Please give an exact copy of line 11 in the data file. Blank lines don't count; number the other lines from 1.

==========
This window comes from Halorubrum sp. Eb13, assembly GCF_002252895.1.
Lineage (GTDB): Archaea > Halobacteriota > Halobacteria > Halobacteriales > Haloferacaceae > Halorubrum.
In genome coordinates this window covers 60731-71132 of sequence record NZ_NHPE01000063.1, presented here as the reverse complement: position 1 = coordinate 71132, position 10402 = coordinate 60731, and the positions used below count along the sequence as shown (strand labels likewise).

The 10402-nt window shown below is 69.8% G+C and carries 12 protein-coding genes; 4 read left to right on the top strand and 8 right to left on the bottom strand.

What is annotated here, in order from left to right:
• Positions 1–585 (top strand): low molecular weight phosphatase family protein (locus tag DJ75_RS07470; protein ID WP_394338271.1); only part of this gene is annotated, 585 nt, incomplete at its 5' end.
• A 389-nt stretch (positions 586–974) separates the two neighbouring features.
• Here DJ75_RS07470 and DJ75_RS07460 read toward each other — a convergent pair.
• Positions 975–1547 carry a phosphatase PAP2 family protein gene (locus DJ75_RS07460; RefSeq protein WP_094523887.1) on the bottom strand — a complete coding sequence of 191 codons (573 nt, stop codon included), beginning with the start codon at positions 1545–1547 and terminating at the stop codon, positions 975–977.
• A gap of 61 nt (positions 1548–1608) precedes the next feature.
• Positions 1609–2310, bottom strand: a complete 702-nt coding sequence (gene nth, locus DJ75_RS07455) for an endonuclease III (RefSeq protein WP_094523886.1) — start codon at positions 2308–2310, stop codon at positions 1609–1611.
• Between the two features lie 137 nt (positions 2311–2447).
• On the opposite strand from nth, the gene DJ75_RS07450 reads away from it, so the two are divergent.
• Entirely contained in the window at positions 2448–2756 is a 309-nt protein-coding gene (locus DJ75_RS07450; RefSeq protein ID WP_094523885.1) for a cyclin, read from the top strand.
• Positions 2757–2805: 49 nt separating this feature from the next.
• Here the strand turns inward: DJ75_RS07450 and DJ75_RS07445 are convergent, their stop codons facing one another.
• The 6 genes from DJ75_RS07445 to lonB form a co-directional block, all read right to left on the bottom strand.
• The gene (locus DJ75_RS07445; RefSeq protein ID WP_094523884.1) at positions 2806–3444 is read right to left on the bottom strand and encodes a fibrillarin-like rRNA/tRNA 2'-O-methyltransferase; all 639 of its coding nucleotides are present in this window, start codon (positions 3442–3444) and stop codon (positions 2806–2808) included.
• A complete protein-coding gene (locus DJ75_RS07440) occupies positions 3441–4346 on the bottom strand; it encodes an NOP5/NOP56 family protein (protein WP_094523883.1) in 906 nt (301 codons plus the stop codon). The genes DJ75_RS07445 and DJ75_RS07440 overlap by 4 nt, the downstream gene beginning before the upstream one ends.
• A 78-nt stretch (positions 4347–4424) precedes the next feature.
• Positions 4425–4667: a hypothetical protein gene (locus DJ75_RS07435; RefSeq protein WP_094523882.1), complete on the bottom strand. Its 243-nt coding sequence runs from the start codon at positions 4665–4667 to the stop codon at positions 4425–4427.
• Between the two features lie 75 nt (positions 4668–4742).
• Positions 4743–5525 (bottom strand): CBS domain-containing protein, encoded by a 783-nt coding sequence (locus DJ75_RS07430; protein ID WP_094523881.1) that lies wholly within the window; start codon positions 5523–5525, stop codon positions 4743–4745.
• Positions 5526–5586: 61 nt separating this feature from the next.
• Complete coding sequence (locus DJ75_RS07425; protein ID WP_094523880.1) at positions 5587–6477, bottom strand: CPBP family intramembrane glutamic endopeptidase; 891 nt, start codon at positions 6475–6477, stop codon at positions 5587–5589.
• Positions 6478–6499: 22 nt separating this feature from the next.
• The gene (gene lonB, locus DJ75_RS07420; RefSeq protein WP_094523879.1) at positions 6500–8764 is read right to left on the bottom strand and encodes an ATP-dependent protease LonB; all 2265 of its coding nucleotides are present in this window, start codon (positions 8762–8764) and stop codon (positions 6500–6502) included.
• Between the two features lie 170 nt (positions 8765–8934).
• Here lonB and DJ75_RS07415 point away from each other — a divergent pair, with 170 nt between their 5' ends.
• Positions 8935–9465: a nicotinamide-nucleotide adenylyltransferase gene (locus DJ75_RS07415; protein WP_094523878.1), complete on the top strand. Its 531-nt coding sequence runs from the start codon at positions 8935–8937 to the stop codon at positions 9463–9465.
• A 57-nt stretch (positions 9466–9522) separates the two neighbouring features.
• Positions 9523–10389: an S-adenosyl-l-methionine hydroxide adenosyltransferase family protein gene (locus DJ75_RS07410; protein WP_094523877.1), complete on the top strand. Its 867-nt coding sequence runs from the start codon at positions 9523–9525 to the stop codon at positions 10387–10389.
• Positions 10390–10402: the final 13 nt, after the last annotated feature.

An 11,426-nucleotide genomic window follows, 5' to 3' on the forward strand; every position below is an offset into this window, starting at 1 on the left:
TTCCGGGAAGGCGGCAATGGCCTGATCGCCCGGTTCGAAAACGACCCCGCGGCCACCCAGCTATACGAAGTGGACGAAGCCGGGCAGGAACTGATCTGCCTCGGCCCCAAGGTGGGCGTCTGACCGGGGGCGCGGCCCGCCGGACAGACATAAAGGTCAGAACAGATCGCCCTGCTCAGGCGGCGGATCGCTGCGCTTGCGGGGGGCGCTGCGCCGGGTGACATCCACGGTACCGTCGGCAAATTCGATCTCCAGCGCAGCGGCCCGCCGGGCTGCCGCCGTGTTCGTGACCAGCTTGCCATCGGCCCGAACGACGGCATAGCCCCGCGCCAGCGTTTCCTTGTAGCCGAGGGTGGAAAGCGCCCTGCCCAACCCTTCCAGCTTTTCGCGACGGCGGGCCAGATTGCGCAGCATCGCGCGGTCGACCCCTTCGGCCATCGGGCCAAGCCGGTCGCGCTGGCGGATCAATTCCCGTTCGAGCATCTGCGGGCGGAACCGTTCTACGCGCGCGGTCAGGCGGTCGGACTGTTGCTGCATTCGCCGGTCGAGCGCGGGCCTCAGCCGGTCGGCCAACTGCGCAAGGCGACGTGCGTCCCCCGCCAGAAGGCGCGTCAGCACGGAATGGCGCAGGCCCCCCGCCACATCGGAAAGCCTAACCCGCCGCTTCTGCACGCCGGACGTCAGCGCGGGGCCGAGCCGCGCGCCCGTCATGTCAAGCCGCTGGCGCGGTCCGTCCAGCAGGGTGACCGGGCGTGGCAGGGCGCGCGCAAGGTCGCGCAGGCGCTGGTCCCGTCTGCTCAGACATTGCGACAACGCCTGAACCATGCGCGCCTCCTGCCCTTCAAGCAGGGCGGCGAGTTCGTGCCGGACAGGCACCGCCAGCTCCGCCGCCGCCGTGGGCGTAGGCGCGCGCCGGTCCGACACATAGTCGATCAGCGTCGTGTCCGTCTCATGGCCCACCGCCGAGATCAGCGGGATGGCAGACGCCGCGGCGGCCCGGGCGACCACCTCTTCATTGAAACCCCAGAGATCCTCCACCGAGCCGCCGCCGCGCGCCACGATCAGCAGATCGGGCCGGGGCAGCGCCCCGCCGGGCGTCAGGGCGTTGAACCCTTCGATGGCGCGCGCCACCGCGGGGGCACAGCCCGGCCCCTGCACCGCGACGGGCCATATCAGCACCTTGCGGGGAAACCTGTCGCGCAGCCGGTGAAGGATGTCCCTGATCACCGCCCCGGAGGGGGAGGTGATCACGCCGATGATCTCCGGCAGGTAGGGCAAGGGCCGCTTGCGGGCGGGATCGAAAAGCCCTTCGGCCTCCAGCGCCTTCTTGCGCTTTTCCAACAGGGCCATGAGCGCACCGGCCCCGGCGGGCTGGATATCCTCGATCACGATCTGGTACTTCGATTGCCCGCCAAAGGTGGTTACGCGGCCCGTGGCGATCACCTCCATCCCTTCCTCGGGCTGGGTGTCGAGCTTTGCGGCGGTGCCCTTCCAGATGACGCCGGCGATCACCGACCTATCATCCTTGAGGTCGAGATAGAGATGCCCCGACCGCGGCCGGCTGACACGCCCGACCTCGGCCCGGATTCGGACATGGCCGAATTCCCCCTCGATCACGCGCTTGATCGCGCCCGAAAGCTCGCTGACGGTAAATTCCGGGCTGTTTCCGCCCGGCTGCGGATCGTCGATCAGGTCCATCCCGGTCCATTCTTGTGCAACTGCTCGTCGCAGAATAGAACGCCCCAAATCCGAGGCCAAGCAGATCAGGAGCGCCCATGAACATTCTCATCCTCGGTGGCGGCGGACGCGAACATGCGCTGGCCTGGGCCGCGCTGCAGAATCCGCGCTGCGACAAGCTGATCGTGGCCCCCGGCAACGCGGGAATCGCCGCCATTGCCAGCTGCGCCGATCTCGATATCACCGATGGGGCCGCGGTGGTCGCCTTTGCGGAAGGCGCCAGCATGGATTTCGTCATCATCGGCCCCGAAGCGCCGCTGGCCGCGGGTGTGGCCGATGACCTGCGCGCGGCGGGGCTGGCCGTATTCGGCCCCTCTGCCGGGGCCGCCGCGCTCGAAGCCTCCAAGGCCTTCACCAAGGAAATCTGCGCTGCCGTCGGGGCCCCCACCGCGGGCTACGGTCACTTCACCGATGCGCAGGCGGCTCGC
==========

• Positions 1609–2310, bottom strand: a complete 702-nt coding sequence (gene nth, locus DJ75_RS07455) for an endonuclease III (RefSeq protein WP_094523886.1) — start codon at positions 2308–2310, stop codon at positions 1609–1611.